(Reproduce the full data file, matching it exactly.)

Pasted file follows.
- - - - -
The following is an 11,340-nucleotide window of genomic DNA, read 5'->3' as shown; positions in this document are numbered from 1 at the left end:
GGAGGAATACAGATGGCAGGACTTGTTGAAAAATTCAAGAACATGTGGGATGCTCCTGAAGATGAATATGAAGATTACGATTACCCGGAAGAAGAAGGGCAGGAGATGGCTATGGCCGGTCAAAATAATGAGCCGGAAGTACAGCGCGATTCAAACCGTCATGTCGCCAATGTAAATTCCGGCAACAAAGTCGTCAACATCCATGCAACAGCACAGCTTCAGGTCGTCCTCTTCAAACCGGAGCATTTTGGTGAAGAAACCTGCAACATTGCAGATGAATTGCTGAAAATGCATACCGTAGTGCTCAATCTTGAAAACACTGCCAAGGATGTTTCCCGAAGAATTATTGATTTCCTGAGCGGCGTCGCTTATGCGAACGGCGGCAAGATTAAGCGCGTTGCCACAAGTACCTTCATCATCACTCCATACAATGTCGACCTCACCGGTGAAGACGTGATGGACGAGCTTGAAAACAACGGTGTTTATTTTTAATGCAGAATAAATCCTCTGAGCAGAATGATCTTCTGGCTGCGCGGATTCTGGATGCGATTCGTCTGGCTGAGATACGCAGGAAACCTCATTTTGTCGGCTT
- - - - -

The following is an 11,340-nucleotide window of genomic DNA, read 5'->3' as shown; positions in this document are numbered from 1 at the left end:
GGAGGAATACAGATGGCAGGACTTGTTGAAAAATTCAAGAACATGTGGGATGCTCCTGAAGATGAATATGAAGATTACGATTACCCGGAAGAAGAAGGGCAGGAGATGGCTATGGCCGGTCAAAATAATGAGCCGGAAGTACAGCGCGATTCAAACCGTCATGTCGCCAATGTAAATTCCGGCAACAAAGTCGTCAACATCCATGCAACAGCACAGCTTCAGGTCGTCCTCTTCAAACCGGAGCATTTTGGTGAAGAAACCTGCAACATTGCAGATGAATTGCTGAAAATGCATACCGTAGTGCTCAATCTTGAAAACACTGCCAAGGATGTTTCCCGAAGAATTATTGATTTCCTGAGCGGCGTCGCTTATGCGAACGGCGGCAAGATTAAGCGCGTTGCCACAAGTACCTTCATCATCACTCCATACAATGTCGACCTCACCGGTGAAGACGTGATGGACGAGCTTGAAAACAACGGTGTTTATTTTTAATGCAGAATAAATCCTCTGAGCAGAATGATCTTCTGGCTGCGCGGATTCTGGATGCGATTCGTCTGGCTGAGATACGCAGGAAACCTCATTTTGTCGGCTT